In the 14th century there were no medical examiners/forensic scientists to assist my sleuth Owen Archer in solving crimes. Available to him would be coroners, physicians or barber-surgeons, midwives, apothecaries. Which is why I put Lucie Wilton, wife and apprentice to an apothecary, in Owen’s path in the first book in the series, The Apothecary Rose. The beginning of a long, beautiful partnership.
But an apothecary with a prosperous business has limited freedom of movement and would only rarely attend clients in their homes. As I continued the series I thought the character Magda Digby, a midwife and healer, a useful addition to Owen’s circle of consultants. A midwife was welcomed into a household for however long a woman’s labor endured, privy to the conversations of the female kin and neighbors attending the expectant mother, as well as the whispers of the servants—she knew much about the people she served. I based the character of Magda on what historians know about the women who served as both midwives and healers for the common people, an alternative to the barber-surgeons or the costly university trained physicians, as well as the literary/cultural traditions regarding wise women/bonne femmes/midwives in the European middle ages.
That’s only the base for Magda; she immediately took on her own unique characteristics that created an aura of mystery around her, such as choosing to live on a rock that became an island at high tide (the river Ouse that flows through York was a tidal river in the middle ages). And then there’s her choice of materials for the roof of her house, a piece of a Viking ship turned upside down, the dragon figurehead still attached, guarding her doorway. How old is she? Whence came she to York? How does she know so much about healing? Why does she speak of herself in the third person and use the old forms thee and thou? In short, she’s become an enigma, a figure of much discussion among my readers.
My goal in The Riverwoman’s Dragon was to provide more information about Magda, deepening her background, yet taking care to not reveal so much that she’s no longer an enigma. I use third person limited point of view in this series, except for a rare step back to omniscient third to set the scene; that means the narrator is always a 14th century person with the beliefs and knowledge of someone living in that time. Unlike most of my contemporaries, my characters would be more open to and accepting of mystery and the uncanny—Church officials of course condemned the mysteries they felt threatened their authority, but accepted the trade in birth girdles, relics, sprinkling holy water on the fields for good harvests, ingesting pieces of paper containing prayers or holy words either by eating them or by drinking the water in which such papers were dissolved, so even they believed in much they could not explain.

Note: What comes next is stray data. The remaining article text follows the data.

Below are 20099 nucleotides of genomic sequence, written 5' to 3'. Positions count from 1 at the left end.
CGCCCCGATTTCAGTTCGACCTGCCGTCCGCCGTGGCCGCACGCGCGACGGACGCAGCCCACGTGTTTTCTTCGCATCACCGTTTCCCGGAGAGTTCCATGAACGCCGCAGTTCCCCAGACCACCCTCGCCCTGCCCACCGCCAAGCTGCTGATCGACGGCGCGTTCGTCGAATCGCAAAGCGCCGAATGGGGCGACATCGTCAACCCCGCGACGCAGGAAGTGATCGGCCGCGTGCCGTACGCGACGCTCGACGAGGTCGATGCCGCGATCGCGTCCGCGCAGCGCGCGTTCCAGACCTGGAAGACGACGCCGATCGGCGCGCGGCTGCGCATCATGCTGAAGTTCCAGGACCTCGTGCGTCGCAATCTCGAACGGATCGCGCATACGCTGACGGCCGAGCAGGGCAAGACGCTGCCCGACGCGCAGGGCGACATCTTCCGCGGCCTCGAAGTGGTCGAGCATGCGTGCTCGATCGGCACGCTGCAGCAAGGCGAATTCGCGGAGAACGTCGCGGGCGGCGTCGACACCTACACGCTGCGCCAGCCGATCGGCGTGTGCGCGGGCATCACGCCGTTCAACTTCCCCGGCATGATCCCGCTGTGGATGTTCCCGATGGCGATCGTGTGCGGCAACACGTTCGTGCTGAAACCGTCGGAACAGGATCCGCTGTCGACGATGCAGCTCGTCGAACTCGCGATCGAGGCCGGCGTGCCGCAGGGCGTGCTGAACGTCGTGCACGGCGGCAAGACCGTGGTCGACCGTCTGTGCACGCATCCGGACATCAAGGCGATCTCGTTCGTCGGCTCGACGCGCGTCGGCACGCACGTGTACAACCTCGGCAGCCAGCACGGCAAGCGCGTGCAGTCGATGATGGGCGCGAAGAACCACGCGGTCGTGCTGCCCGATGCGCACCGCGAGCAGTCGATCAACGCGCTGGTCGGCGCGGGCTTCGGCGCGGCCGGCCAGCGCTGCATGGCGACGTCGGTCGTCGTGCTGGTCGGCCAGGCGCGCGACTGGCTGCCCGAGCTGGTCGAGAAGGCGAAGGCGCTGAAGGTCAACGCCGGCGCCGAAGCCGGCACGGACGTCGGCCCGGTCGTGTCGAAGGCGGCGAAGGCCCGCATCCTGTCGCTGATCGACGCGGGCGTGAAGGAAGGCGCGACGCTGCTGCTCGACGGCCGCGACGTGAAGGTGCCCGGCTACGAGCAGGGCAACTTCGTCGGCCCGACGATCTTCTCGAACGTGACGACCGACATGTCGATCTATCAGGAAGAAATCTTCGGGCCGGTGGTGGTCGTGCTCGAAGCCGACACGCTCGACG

And so, dear reader, I’ve recounted some of Magda’s early life, in the course of which you will learn that Digby was not her first husband, and you’ll meet a few of her offspring as well as learning a bit about others. You’ll also see that people may be right to be wary of antagonizing her dragon, and that although she discourages her apprentice’s fascination with healing charms and spells there is more to Magda’s healing than herbs and roots. But I don’t ruin it by forcing 21st century explanations. Magda is more fully fleshed, yet remains an enigma.
Owen Archer: Book 13
Publication Date: October 1, 2021
When the wise woman Magda Digby is suspected of murder, Owen Archer sets out to prove her innocence in this intricately plotted medieval mystery.
May, 1375. Owen Archer returns from London to find York in chaos. While the citizens are living in terror of the pestilence which is spreading throughout the land, a new physician has arrived, whipping up fear and suspicion against traditional healers and midwives. With the backing of the new archbishop, he is especially hostile towards Magda Digby, the wise woman who has helped and healed the people of York for many years. At the same time, Magda is uneasy about the arrival of two long-lost kinsfolk. Though they say they are seeking her help, she senses a hidden agenda.
Magda’s troubles deepen when she discovers a body in the river near her home – and finds herself under suspicion of murder. Days later, fire rips through a warehouse in the city. Amongst the charred debris lies the body of a man – not burned, but stabbed in the back. Could there be a connection to the corpse in the river?
Determined to prove Magda’s innocence, Owen sets out to find answers – but the more he uncovers, the deeper the mystery becomes…
The giveaway ends on November 1st. You must be 18 or older to enter.
I’m Candace Robb, a writer/historian engaged in creating fiction about the late middle ages with a large cast of characters with whom I enjoy spending my days. Two series, the Owen Archer mysteries and the Kate Clifford mysteries, are set in late medieval York. The Margaret Kerr trilogy is set in early 14th century Scotland, at the beginning of the Wars of Independence. Two standalone novels (published under pseudonym Emma Campion) expand on the lives of two women in the court of King Edward III who have fascinated me ever since I first encountered them in history and fiction.
I am a dreamer. Writing, gardening, walking, dancing, reading, being with friends—there’s always a dreaming element.
Monday, October 18
Guest Post at Novels Alive
Tuesday, October 19
Excerpt at Books, Ramblings, and Tea
Thursday, October 21
Interview at Passages to the Past
Friday, October 22
Excerpt at I’m All About Books
Tuesday, October 26
Excerpt at Books & Benches
Thursday, October 28
Interview at Chicks, Rogues, and Scandals
Friday, October 29
Review at Coffee and Ink
Monday, November 1
Review at Passages to the Past